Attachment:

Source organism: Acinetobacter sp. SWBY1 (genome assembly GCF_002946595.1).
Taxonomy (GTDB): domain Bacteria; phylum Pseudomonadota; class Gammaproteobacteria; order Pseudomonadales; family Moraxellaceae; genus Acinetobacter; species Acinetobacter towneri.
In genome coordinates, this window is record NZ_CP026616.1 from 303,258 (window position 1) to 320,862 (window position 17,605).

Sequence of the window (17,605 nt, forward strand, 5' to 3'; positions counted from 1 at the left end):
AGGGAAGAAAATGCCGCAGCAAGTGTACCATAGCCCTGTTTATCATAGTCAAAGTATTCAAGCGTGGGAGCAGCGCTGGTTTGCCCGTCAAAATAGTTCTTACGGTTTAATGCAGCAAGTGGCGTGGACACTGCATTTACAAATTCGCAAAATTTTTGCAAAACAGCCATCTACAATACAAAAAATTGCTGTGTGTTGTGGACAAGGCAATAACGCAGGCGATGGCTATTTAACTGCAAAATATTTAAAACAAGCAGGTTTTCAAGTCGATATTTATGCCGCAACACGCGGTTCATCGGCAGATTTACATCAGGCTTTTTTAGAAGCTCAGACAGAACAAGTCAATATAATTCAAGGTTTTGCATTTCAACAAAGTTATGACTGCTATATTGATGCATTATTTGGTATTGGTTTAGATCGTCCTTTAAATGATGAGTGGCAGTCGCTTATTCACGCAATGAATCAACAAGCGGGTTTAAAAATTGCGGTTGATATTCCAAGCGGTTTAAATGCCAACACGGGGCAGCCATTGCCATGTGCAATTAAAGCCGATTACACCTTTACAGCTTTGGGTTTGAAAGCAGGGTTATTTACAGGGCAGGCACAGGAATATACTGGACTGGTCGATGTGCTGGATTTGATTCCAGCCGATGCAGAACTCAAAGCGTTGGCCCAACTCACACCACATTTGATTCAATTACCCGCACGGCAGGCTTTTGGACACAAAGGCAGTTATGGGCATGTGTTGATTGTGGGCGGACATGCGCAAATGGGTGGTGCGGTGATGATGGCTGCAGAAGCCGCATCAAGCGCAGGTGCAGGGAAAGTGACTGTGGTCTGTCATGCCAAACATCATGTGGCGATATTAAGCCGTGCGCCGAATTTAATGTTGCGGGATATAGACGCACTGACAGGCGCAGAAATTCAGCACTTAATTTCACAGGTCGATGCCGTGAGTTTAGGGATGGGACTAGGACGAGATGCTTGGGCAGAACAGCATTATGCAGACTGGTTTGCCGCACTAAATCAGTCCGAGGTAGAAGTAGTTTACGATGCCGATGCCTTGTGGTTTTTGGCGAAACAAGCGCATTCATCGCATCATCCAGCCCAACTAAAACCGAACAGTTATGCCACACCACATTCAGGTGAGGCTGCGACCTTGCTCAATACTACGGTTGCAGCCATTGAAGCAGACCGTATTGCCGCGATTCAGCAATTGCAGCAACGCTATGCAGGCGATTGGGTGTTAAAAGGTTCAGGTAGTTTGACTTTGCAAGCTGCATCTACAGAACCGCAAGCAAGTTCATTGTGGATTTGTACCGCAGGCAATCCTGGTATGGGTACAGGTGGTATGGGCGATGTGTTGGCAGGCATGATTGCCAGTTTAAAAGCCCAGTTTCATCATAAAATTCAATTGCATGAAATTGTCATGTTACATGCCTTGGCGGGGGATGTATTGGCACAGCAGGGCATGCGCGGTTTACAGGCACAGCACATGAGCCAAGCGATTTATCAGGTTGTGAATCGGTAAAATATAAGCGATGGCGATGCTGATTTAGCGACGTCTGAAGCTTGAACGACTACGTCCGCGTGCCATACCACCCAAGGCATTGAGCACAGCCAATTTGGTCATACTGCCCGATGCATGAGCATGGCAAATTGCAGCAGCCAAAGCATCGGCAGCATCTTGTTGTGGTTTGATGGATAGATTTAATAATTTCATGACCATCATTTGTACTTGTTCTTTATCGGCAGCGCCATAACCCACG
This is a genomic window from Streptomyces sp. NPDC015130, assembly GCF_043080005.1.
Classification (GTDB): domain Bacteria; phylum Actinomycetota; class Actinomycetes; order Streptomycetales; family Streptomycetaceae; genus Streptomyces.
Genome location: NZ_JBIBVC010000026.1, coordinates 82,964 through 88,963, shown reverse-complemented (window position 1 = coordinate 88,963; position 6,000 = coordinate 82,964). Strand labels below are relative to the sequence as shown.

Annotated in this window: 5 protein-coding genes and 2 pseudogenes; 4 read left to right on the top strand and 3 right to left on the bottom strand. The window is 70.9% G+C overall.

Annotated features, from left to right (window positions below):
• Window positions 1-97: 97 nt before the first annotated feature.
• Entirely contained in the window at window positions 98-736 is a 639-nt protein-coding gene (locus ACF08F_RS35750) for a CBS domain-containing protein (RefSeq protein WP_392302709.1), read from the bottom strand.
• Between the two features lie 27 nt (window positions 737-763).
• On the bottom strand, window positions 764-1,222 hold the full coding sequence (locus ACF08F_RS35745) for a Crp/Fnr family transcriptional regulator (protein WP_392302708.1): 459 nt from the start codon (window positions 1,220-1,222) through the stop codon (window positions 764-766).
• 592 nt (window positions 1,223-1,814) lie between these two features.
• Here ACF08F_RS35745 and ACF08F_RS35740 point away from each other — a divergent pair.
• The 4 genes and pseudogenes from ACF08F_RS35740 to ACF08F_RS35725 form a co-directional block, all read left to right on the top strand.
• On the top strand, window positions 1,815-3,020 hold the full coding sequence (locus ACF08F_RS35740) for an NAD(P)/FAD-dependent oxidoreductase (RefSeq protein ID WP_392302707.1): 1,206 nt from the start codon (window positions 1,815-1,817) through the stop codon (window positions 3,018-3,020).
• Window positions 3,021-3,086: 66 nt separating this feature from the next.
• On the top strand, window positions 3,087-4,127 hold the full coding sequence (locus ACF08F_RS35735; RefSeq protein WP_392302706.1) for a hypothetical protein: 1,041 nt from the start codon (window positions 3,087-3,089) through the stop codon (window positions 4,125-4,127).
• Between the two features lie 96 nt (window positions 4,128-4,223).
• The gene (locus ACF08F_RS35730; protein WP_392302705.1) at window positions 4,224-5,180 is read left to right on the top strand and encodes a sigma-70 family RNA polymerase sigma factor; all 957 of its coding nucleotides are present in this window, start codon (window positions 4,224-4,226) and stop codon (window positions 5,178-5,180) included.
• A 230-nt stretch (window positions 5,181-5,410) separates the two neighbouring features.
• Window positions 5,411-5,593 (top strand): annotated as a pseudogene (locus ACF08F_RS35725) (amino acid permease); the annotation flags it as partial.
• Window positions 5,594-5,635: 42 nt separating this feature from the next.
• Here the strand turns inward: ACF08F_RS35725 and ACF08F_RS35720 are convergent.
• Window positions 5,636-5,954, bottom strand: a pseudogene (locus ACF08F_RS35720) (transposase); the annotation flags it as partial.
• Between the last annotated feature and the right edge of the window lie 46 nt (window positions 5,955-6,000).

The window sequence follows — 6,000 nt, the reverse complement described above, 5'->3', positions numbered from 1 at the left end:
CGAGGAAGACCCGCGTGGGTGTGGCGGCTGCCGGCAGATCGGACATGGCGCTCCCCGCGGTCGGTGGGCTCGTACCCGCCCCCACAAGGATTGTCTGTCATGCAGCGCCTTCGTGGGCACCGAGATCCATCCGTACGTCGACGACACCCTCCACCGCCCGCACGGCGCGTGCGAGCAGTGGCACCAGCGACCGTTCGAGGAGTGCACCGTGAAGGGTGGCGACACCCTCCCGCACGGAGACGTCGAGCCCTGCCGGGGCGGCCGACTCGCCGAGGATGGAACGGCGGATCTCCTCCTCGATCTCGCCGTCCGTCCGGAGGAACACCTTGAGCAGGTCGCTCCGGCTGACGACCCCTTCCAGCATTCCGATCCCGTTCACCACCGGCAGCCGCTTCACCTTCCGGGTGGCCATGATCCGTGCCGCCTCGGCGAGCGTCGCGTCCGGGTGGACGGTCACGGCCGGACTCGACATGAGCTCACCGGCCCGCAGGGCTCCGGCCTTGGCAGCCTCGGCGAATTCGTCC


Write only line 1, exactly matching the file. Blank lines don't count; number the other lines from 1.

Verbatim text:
Source organism: Acinetobacter sp. SWBY1 (genome assembly GCF_002946595.1).